But now Galley Friend M.R. sends along this truly awesome link discussing the fellow who's now running Gilmore, Dave Rosenthal.
Just a word of caution: If you think Gilmore is for girls, that's fine. You'll want to read this thing anyway. It's like a Chris Buckley version of how Hollywood works. (Except that Hollywood is the Chris Buckley version of itself.)
Hoping to learn more about this guy, I tracked down a rather infamous Los Angeles Times Magazine article on Rosenthal, written by Janet Reitman, from 2002, entitled "The Loneliness of the Long-Distance Ranter." Informative reading to say the least. According to Reitman, Rosenthal's success in Hollywood was meteoric by anyone's standards. A 1989 graduate of the University of Pennsylvania and the son of a rabbi, Rosenthal moved to Los Angeles shortly after graduation to pursue his dream of writing sitcoms.
Within a year, Rosenthal swiftly jumped from being a production assistant on Anything but Love (a sitcom which starred Richard Lewis and Jamie Lee Curtis) to staff writer on the same show; then two years later, another jump, this time to a head writer position on Ellen (yes, that Ellen; Rosenthal stayed for three years and then was reportedly fired). After a year-long stint developing sitcoms for Jeffrey Katzenberg, he was hired as a writer on Michael J. Fox's sitcom Spin City... and was quickly promoted to showrunner. Rosenthal married a fellow Spin City writer, bought a house and a Porsche, and landed a lucrative $2.5 million contract with Fox Television. By all accounts, Rosenthal seemed to have the perfect life.
I know, who cares? Stay with me:
Going through my rolodex of Hollywood contacts, I stumbled upon someone who had actually worked with Dave Rosenthal in the past. I asked if I could ask her a few questions about Rosenthal and she agreed, as long as I maintained her anonymity. . . .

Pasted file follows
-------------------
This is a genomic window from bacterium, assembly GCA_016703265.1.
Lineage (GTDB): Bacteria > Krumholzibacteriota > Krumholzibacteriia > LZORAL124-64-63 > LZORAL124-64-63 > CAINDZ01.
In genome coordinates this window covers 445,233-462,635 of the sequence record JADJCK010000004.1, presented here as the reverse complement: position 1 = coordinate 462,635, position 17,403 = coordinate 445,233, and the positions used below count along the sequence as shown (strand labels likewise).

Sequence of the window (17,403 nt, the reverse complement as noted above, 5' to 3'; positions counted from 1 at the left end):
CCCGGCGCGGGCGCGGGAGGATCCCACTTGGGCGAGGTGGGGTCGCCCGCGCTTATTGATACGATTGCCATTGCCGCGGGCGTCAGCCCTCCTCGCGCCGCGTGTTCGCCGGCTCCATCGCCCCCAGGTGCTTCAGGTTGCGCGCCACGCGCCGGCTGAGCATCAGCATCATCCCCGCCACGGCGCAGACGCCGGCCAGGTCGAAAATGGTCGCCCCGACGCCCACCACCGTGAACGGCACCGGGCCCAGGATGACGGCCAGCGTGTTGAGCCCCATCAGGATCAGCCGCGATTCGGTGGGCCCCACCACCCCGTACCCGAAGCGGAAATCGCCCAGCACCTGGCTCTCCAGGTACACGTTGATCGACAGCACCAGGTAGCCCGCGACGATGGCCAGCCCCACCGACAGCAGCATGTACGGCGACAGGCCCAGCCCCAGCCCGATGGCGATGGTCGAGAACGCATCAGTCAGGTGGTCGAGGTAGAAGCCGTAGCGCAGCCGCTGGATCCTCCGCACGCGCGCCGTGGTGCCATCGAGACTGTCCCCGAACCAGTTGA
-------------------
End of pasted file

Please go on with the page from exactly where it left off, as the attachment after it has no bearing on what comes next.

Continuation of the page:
I asked "Julia" how she would describe Rosenthal, based on the time they worked together. . . .
"The guy quit Spin City in order to concentrate on writing a play about his desire to have sex with Heidi Klum," Julia told me. "Dropped out of TV completely to do this. He pretty much had a breakdown, dropped out of society, and became the madman writing a misogynist play. He lived like this until his dad read the play and actually had him committed."
No, really. It gets better:
After speaking to Julia, I did some more digging. Rosenthal had in fact written a play called "Love" about his quest to get supermodel Heidi Klum to have sex with him. Reviews of the play, which apparently contained so many profanities that it rated an NC-17, were not kind. The New York Times called Rosenthal's play "not only offensive but incompetent" and said that the way that Rosenthal talked about Klum--whom he had met during a guest stint on Rosenthal's show Spin City--was "as cruel and disgusting as actual stalking."
The New York Times reviewer wasn't the only one perturbed by Rosenthal's play. Rosenthal had sent copies to his then agents at Endeavor--Ari Emanuel and Richard Weitz--who promptly dropped him as a client. His rabbi father, after reading the play, had Rosenthal briefly committed at UCLA Medical Center.
You can pretend otherwise if you want, but you and I both know you're going to read the rest.